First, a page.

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Speedy and clear communication can save lives

Speedy and clear communication can save lives, a trainer from Radstock who has worked in the medical profession has found.

Yvonne Bignall, who worked at an international medical training academy as a joint director believes developing emotional intelligence and assertiveness can improve healthcare.

The award-winning facilitator said: “Learning to develop soft skills and having the confidence to speak out and question certain decisions is vital.

“It can improve treatment, minimise errors, save money – and, most importantly, save lives.”

The Royal College of Physicians has released a report in which it said effective teamwork was shown to reduce medical errors, increase patient safety and improve patient mortality rates.

And the World Health Organisation (WHO) describes ineffective communication as a leading cause of ‘inadvertent patient harm’.

Research also shows poor communication leads to a duplication of tests, delays in treating deteriorating patients and can result in preventable hospital admissions.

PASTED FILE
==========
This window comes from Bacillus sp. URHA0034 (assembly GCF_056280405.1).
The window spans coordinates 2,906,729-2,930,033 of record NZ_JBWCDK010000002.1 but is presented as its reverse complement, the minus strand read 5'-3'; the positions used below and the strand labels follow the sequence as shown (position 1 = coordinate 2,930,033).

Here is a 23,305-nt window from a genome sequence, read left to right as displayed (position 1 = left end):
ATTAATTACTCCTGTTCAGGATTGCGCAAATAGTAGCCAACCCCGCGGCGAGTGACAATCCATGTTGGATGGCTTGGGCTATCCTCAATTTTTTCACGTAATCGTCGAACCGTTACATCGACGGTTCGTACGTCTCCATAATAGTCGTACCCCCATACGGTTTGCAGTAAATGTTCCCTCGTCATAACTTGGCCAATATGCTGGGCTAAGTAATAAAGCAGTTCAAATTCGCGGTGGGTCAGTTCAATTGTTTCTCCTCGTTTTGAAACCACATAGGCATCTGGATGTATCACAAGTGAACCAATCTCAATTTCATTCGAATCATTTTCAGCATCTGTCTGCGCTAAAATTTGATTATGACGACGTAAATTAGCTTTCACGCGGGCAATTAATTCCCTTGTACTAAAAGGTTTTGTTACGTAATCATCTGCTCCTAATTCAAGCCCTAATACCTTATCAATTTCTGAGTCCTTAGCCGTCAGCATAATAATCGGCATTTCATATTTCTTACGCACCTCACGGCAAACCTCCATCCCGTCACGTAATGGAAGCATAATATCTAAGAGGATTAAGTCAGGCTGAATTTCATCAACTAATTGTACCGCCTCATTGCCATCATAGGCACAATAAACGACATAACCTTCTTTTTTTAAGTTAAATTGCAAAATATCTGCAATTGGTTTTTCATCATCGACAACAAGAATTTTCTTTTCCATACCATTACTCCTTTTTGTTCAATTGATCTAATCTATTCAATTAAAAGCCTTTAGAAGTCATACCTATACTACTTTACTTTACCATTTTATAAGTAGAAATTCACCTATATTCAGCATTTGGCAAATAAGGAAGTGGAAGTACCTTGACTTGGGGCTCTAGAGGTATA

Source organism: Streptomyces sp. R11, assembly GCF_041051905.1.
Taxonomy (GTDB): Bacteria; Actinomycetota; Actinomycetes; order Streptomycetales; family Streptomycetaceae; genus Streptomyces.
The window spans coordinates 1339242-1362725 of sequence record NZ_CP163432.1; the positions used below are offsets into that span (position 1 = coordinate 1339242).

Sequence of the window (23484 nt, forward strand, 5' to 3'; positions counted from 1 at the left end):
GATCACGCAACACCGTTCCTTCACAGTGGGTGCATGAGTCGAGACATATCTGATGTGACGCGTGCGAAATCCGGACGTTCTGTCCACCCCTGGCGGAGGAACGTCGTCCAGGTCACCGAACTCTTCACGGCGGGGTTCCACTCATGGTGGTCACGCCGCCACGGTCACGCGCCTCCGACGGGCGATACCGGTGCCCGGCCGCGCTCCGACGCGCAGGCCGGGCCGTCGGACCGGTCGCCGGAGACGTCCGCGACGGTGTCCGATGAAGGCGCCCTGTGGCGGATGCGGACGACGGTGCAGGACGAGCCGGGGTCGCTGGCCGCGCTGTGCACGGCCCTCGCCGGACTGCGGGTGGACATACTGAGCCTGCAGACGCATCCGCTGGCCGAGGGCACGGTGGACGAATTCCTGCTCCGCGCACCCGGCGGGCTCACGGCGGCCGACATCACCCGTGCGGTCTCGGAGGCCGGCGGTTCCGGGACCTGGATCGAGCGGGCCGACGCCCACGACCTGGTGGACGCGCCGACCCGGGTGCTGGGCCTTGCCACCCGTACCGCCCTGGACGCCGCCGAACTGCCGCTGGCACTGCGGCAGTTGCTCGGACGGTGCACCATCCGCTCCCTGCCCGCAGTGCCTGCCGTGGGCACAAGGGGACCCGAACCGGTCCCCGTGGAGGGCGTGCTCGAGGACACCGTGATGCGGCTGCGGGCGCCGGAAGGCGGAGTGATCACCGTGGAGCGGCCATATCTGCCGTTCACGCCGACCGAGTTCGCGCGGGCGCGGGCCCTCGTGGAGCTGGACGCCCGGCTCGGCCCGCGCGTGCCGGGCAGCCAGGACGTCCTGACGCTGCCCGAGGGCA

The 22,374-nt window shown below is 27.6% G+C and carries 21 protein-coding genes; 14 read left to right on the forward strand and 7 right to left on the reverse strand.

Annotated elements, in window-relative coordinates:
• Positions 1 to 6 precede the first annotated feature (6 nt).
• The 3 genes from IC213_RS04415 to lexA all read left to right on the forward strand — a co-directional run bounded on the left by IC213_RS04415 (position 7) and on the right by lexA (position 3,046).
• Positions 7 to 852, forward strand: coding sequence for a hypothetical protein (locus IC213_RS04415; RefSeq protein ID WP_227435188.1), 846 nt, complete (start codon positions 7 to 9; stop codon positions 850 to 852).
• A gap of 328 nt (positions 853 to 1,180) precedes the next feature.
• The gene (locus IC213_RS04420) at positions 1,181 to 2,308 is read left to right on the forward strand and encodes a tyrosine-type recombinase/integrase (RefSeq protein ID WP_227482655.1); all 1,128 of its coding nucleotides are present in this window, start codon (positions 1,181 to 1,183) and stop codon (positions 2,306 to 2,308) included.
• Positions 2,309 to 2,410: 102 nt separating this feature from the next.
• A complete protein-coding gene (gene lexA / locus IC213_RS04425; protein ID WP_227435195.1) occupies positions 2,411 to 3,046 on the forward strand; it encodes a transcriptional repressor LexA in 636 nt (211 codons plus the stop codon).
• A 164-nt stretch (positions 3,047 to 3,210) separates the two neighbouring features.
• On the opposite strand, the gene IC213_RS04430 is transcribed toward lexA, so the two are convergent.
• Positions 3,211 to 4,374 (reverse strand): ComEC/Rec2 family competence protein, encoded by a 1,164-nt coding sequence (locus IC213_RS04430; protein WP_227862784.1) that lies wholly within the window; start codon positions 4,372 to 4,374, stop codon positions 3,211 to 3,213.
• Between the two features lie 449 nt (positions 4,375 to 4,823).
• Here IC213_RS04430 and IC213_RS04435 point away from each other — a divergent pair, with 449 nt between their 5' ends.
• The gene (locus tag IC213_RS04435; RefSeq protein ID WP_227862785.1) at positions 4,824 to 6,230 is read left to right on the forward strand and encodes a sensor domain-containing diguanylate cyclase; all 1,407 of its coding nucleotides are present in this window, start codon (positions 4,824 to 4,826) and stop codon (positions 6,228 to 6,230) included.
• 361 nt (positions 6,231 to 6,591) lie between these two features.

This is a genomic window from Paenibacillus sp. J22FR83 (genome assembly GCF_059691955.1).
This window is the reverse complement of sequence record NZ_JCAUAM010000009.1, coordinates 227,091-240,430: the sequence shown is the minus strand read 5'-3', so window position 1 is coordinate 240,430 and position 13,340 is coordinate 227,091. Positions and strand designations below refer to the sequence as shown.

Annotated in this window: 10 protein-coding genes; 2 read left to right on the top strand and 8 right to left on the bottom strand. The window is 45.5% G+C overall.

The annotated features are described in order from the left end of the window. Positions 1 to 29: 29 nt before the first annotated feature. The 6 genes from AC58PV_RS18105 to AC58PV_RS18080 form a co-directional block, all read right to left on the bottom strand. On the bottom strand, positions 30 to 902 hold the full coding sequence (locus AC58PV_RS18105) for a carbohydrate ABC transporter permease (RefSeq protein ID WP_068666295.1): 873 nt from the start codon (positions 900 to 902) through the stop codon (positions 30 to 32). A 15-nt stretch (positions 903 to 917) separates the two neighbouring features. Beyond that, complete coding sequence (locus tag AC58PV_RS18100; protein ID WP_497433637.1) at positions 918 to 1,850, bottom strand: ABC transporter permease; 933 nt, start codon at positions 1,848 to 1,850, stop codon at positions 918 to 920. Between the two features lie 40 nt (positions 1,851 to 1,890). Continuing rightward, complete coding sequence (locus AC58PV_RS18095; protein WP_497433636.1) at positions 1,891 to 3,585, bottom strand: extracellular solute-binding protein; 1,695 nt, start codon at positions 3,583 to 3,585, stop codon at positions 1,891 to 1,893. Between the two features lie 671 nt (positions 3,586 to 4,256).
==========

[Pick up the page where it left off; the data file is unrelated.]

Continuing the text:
Yvonne, who has worked in the health, leisure and well-being industry for over 20 years, said: Yvonne Bignall with the clear communication delivery team and Ministry of Health in Jordan.

“Lack of clear communication can be, quite literally, a killer. It’s important to keep asking questions - both as the healthcare professional and the patient.”

Yvonne has worked with senior members of the health industry in Jordan. They discovered a gap in the consistency of service across hospitals and healthcare providers in the region, due to a lack of training in leadership, management and communication skills.

Yvonne’s research and experience, alongside CEO and founder Dr Aref Alabed,  led to the creation of over 20 CPD (continued professional development) accredited courses at the International Medical Training Academy.

It includes courses in emotional intelligence, effective teamwork and clear communication with patients and teams.

Yvonne said:

“We found communication was the biggest issue facing doctors, nurses and all healthcare professionals. Often they are very academic, but sometimes interpersonal skills need to be developed to help them do their job to a much higher level. It’s important that people feel their opinions will be heard, so they are more likely to speak up. This helps a team to recognise any issues and resolve them quickly, which is of the utmost importance in life and death situations.”

For more information about how Yvonne Bignall uses clear communication in her life please visit www.yvonnebltd.com